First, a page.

A recent article on the International Bar Association website considers the fact that in-house lawyers increasingly give both legal and commercial advice, with the result that not all their communications are automatically privileged. The article examines how the interpretation of legal privilege is changing across jurisdictions.
Elaina Bailes says in the article that she does not believe that lawyers or clients deliberately try to stretch privilege further than it should go, but adds that “it is easy for lawyers to forget how narrow the scope of legal advice privilege is intended to be”.
The article continues:
‘Bailes points out that fact-finding has always been outside the scope of legal privilege. For her, another recent ruling highlighted the danger of believing that a lawyer’s notes from an internal investigation can be automatically privileged.
‘Bailes and her firm acted in the Royal Bank of Scotland (RBS) rights issue case, which saw the bank’s shareholders try to recover their investment losses. The judge held that notes of interviews with current and former employees of a corporation, taken as part of an investigation by in-house and external lawyers, are not privileged as a matter of the law of England and Wales. Furthermore, the court also confirmed that English privilege rules should be applied in cases before the English court so that, even though the interview notes were likely to have been privileged as a matter of US law, they were not privileged as a matter of English law.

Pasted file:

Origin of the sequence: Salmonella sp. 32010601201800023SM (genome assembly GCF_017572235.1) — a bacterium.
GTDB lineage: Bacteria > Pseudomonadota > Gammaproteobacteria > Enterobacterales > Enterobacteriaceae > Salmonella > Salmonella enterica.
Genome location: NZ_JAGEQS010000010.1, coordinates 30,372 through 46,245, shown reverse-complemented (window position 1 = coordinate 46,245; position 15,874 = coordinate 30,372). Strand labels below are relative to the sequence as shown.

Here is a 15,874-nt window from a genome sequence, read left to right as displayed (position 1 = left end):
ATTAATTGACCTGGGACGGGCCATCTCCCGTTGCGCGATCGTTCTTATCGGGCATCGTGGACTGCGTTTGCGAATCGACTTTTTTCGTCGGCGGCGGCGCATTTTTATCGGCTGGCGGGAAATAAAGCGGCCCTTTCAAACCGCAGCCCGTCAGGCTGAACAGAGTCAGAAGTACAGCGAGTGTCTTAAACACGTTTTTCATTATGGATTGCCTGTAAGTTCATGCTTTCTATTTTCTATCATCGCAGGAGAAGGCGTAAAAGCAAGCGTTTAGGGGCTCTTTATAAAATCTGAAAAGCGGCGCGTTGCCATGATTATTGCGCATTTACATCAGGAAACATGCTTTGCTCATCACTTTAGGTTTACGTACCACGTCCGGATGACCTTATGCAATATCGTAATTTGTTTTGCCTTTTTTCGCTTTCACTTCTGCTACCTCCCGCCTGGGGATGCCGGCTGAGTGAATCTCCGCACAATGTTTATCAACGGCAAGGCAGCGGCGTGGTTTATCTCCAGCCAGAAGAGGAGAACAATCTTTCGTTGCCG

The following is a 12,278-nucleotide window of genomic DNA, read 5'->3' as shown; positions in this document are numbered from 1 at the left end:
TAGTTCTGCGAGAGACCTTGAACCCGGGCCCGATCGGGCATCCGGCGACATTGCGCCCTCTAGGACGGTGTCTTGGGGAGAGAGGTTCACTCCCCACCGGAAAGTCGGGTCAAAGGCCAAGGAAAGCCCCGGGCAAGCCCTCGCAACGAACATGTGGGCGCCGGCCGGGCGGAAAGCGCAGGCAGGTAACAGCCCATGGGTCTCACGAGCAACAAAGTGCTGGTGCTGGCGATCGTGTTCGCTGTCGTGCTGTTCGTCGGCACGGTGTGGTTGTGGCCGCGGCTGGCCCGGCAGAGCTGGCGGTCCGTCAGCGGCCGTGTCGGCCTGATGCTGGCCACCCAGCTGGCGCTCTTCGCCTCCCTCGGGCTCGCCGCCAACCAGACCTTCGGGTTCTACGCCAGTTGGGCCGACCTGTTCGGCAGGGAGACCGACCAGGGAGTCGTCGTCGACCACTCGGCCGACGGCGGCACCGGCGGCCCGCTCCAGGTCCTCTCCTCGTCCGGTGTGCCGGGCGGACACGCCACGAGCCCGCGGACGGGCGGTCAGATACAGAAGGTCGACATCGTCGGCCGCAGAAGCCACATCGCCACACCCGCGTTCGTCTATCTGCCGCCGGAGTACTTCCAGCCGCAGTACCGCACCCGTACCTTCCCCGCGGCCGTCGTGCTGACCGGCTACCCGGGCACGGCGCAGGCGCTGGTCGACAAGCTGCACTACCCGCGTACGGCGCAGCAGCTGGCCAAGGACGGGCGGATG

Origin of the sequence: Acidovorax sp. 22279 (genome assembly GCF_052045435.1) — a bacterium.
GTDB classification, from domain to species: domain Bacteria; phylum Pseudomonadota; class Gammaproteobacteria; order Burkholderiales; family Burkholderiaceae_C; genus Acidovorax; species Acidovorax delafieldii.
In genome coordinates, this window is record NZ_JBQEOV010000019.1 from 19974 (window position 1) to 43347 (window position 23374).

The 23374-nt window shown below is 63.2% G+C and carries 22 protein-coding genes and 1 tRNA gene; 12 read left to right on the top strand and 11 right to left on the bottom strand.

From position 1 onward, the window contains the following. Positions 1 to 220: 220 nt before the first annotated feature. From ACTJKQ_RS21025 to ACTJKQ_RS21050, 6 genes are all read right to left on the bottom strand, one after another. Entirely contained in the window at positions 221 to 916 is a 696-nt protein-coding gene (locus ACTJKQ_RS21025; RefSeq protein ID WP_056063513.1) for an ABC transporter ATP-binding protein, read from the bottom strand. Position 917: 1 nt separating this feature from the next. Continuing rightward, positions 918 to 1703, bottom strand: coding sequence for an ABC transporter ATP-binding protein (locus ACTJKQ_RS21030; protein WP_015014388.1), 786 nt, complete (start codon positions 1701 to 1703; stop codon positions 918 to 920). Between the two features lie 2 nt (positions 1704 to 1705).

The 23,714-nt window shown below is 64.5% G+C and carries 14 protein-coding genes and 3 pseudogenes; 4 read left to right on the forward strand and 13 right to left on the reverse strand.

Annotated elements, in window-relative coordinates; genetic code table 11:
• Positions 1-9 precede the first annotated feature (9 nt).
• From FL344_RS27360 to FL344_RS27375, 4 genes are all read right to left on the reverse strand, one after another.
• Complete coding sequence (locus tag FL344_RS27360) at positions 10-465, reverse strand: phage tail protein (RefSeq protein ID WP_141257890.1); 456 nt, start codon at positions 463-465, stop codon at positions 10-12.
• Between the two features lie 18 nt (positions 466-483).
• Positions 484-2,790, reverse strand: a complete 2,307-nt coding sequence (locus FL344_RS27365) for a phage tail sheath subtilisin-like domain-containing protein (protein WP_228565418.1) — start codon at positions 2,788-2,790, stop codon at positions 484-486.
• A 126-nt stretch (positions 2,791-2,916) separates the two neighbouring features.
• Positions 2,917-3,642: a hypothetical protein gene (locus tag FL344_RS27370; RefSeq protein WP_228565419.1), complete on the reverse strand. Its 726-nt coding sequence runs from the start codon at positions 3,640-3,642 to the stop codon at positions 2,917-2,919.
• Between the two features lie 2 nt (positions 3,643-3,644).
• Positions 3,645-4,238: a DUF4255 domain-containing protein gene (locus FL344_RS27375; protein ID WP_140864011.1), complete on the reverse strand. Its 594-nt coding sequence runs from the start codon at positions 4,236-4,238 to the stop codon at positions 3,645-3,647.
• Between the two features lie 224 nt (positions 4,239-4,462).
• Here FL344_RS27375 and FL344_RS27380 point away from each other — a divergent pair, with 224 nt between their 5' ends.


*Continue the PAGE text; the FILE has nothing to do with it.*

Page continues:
‘For Bailes, “the true issue is that the law is out of date for the modern corporate world, and has rarely been tested in the courts.
‘“We see huge teams of lawyers acting on investigations. The perceived lack of clarity in these judgments simply shows the courts grappling to apply first principles to the messy and murky corporate jungle.
‘“The right of innocent parties to have their legal strategy protected must be balanced with the ability to uncover wrongdoing – be that for enforcement agencies or for claimants taking on big corporates,” says Bailes. “The recent decisions should serve to focus the minds of the legal profession, and hopefully show the courts beginning to clarify the scope of the law to better reflect its original, narrow intent,” she concludes.’
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